Over the past couple of months I’ve been tracing my family history with my Dad. It’s been a fun and really interesting side project and I can’t wait to bring it all together into a nice printed book for the family.
I’ve heard the rumours over the years, and I really didn’t think it was true, however this week I discovered I’m in fact a 6/7th generation descendant of the original Mrs Eaves. Unless you’re a designer, what on earth does that mean?
Well, in the mid 1700’s a business man by the name of John Baskerville became known for his love for printing, type designing and calligraphy. He designed the famous typeface ‘Baskerville’ that almost bridged the gap from old to modern fonts. Turns out that I’m not related to Baskerville himself, but this is where the story gets interesting.
Sarah Eaves was married with two children to Richard Eaves who fled England to escape charges of forgery. She moved into the home of John Baskerville as his live-in housekeeper. She moved there with her two children. It wasn’t until 15 years later, when her husband died, that Sarah married John and officially became Mrs Baskerville. Sarah was still affectionately known by ‘Mrs Eaves’ and a typeface was named after her.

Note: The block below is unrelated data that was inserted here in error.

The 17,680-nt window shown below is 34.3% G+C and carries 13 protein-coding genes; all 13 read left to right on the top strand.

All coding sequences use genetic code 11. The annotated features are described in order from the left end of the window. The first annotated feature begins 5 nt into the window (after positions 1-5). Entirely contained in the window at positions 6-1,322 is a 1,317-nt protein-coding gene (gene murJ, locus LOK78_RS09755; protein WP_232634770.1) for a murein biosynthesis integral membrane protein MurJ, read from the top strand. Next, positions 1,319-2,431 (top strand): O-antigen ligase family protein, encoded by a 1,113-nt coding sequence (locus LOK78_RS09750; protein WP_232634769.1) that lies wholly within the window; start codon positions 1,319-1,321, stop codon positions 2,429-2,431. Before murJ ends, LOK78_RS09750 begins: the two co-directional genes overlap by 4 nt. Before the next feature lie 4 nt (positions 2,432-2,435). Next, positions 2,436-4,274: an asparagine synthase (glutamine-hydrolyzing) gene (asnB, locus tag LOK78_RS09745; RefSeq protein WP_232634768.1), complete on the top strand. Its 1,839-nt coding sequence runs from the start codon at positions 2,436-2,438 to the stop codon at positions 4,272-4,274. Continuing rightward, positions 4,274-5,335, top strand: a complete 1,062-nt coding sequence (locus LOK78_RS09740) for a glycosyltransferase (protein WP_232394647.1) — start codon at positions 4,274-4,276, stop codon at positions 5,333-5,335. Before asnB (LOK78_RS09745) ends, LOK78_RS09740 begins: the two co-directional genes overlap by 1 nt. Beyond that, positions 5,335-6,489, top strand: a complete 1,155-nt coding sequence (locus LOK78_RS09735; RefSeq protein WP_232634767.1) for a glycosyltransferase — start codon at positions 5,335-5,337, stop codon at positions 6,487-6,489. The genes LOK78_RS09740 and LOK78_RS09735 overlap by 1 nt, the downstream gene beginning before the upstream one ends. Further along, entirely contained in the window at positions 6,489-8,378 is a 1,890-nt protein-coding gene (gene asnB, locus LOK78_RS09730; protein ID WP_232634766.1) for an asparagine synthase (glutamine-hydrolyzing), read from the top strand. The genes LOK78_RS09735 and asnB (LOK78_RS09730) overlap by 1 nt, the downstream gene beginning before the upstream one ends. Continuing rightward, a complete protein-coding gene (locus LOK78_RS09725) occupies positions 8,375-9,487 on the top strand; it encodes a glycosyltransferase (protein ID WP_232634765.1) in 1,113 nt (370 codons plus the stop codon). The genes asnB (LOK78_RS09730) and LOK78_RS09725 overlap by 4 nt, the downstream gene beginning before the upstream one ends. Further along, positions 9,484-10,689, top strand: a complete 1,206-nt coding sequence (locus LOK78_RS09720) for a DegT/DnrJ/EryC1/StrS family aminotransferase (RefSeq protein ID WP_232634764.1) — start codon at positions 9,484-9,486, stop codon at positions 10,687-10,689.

In the year 1775, John Baskerville died and Sarah continued printing and running the workshop on her own. Many of Sarah’s children and grand-children adopted the Baskerville name as their middle or surname as John himself didn’t have any bloodline descendants.
On further reading, I’ve discovered blogs and books written about Baskerville. An interesting quote via the article Know your type: Baskerville…
Having been an early admirer of the beauty of letters, I became insensibly desirous of contributing to the perfection of them. I formed to myself ideas of greater accuracy than had yet appeared, and had endeavoured to produce a set of types according to what I conceived to be their true proportion.
—John Baskerville, preface to Milton, 1758 (Anatomy of a Typeface).
These are samples of the records Dad and I found on Ancestry.com.au.
So far we’ve traced hand written records back to the early 1700s. It will be an interesting but challenging project to pull all of the records together but I think it will be really rewarding to see it all come together.